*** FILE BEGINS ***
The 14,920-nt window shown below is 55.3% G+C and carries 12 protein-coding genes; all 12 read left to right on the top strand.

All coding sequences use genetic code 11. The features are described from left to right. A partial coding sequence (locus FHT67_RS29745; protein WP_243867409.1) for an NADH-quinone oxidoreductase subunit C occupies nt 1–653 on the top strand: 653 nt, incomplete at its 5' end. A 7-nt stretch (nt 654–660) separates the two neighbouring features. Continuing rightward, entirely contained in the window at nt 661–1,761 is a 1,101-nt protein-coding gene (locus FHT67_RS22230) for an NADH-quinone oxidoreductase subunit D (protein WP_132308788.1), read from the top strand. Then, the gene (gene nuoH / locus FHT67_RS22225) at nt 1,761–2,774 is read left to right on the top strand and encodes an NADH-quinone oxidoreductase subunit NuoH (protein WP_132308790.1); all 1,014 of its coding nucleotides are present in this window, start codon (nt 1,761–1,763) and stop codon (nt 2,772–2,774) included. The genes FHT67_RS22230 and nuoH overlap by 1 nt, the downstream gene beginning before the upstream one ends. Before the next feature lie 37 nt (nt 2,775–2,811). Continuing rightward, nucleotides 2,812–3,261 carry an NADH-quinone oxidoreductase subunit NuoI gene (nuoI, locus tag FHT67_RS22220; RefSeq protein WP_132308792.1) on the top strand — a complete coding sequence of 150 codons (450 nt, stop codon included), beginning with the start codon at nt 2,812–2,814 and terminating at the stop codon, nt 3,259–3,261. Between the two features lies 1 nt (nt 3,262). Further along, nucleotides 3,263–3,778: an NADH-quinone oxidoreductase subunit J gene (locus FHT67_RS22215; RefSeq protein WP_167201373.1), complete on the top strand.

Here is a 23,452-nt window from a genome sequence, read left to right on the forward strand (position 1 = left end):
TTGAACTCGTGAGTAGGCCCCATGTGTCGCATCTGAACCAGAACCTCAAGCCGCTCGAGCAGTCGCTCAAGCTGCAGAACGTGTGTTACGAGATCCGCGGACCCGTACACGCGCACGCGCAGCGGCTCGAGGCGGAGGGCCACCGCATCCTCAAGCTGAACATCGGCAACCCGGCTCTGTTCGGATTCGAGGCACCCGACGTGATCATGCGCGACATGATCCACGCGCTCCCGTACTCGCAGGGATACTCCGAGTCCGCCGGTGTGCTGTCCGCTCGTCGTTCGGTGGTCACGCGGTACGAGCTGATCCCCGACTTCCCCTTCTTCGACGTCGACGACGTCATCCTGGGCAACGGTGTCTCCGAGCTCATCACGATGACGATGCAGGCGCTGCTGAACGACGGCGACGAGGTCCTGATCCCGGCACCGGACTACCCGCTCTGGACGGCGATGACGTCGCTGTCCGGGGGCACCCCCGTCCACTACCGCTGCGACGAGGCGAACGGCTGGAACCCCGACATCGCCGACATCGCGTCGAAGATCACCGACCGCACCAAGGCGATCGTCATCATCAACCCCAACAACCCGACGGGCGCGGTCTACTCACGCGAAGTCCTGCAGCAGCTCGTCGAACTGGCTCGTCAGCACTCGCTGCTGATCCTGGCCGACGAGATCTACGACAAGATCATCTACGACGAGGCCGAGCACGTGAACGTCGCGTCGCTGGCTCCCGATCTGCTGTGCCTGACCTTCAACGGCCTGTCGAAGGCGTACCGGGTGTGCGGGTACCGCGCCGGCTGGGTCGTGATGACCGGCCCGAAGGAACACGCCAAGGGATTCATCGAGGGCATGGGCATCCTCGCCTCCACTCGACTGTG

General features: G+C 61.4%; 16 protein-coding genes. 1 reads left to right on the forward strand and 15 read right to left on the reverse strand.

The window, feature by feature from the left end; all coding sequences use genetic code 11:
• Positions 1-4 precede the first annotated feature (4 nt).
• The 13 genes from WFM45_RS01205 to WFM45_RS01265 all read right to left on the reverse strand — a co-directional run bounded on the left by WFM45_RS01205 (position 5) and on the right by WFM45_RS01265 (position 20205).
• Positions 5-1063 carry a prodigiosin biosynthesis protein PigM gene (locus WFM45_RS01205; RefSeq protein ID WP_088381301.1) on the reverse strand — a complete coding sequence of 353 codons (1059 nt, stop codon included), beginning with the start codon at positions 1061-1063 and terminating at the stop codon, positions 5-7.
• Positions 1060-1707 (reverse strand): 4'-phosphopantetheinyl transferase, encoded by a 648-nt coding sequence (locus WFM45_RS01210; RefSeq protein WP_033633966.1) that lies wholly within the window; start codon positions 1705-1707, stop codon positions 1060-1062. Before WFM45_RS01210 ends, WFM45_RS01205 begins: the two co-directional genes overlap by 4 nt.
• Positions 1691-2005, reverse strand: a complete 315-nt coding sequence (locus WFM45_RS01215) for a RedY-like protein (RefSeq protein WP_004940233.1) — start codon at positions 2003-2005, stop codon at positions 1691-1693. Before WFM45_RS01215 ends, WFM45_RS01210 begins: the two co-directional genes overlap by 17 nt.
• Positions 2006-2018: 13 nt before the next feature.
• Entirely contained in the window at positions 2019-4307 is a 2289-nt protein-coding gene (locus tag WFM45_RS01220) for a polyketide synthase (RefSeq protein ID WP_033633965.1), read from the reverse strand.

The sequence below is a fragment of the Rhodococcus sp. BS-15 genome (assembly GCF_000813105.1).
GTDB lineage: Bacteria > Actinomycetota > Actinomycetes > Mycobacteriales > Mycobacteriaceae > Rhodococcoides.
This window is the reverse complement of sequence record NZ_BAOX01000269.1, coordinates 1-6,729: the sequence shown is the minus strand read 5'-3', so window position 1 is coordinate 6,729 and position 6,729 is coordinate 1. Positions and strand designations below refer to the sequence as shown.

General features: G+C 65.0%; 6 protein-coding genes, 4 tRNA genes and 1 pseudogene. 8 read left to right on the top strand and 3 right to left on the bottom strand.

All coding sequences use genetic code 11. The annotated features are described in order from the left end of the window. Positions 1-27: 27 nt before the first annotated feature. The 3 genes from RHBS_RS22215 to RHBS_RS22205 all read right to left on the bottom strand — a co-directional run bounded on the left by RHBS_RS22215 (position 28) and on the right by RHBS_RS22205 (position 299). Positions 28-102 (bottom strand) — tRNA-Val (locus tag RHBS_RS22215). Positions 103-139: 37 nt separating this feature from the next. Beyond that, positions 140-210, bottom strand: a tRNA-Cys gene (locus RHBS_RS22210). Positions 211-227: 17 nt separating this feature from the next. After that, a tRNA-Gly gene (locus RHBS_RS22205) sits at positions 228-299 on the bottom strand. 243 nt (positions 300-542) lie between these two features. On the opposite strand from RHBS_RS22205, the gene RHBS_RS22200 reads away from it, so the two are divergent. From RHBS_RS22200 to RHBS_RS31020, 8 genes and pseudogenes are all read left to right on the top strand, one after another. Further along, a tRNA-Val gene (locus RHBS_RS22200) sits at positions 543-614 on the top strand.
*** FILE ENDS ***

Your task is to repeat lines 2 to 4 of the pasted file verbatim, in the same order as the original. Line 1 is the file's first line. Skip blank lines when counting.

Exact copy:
All coding sequences use genetic code 11. The features are described from left to right. A partial coding sequence (locus FHT67_RS29745; protein WP_243867409.1) for an NADH-quinone oxidoreductase subunit C occupies nt 1–653 on the top strand: 653 nt, incomplete at its 5' end. A 7-nt stretch (nt 654–660) separates the two neighbouring features. Continuing rightward, entirely contained in the window at nt 661–1,761 is a 1,101-nt protein-coding gene (locus FHT67_RS22230) for an NADH-quinone oxidoreductase subunit D (protein WP_132308788.1), read from the top strand. Then, the gene (gene nuoH / locus FHT67_RS22225) at nt 1,761–2,774 is read left to right on the top strand and encodes an NADH-quinone oxidoreductase subunit NuoH (protein WP_132308790.1); all 1,014 of its coding nucleotides are present in this window, start codon (nt 1,761–1,763) and stop codon (nt 2,772–2,774) included. The genes FHT67_RS22230 and nuoH overlap by 1 nt, the downstream gene beginning before the upstream one ends. Before the next feature lie 37 nt (nt 2,775–2,811). Continuing rightward, nucleotides 2,812–3,261 carry an NADH-quinone oxidoreductase subunit NuoI gene (nuoI, locus tag FHT67_RS22220; RefSeq protein WP_132308792.1) on the top strand — a complete coding sequence of 150 codons (450 nt, stop codon included), beginning with the start codon at nt 2,812–2,814 and terminating at the stop codon, nt 3,259–3,261. Between the two features lies 1 nt (nt 3,262). Further along, nucleotides 3,263–3,778: an NADH-quinone oxidoreductase subunit J gene (locus FHT67_RS22215; RefSeq protein WP_167201373.1), complete on the top strand.

Here is a 23,452-nt window from a genome sequence, read left to right on the forward strand (position 1 = left end):
TTGAACTCGTGAGTAGGCCCCATGTGTCGCATCTGAACCAGAACCTCAAGCCGCTCGAGCAGTCGCTCAAGCTGCAGAACGTGTGTTACGAGATCCGCGGACCCGTACACGCGCACGCGCAGCGGCTCGAGGCGGAGGGCCACCGCATCCTCAAGCTGAACATCGGCAACCCGGCTCTGTTCGGATTCGAGGCACCCGACGTGATCATGCGCGACATGATCCACGCGCTCCCGTACTCGCAGGGATACTCCGAGTCCGCCGGTGTGCTGTCCGCTCGTCGTTCGGTGGTCACGCGGTACGAGCTGATCCCCGACTTCCCCTTCTTCGACGTCGACGACGTCATCCTGGGCAACGGTGTCTCCGAGCTCATCACGATGACGATGCAGGCGCTGCTGAACGACGGCGACGAGGTCCTGATCCCGGCACCGGACTACCCGCTCTGGACGGCGATGACGTCGCTGTCCGGGGGCACCCCCGTCCACTACCGCTGCGACGAGGCGAACGGCTGGAACCCCGACATCGCCGACATCGCGTCGAAGATCACCGACCGCACCAAGGCGATCGTCATCATCAACCCCAACAACCCGACGGGCGCGGTCTACTCACGCGAAGTCCTGCAGCAGCTCGTCGAACTGGCTCGTCAGCACTCGCTGCTGATCCTGGCCGACGAGATCTACGACAAGATCATCTACGACGAGGCCGAGCACGTGAACGTCGCGTCGCTGGCTCCCGATCTGCTGTGCCTGACCTTCAACGGCCTGTCGAAGGCGTACCGGGTGTGCGGGTACCGCGCCGGCTGGGTCGTGATGACCGGCCCGAAGGAACACGCCAAGGGATTCATCGAGGGCATGGGCATCCTCGCCTCCACTCGACTGTG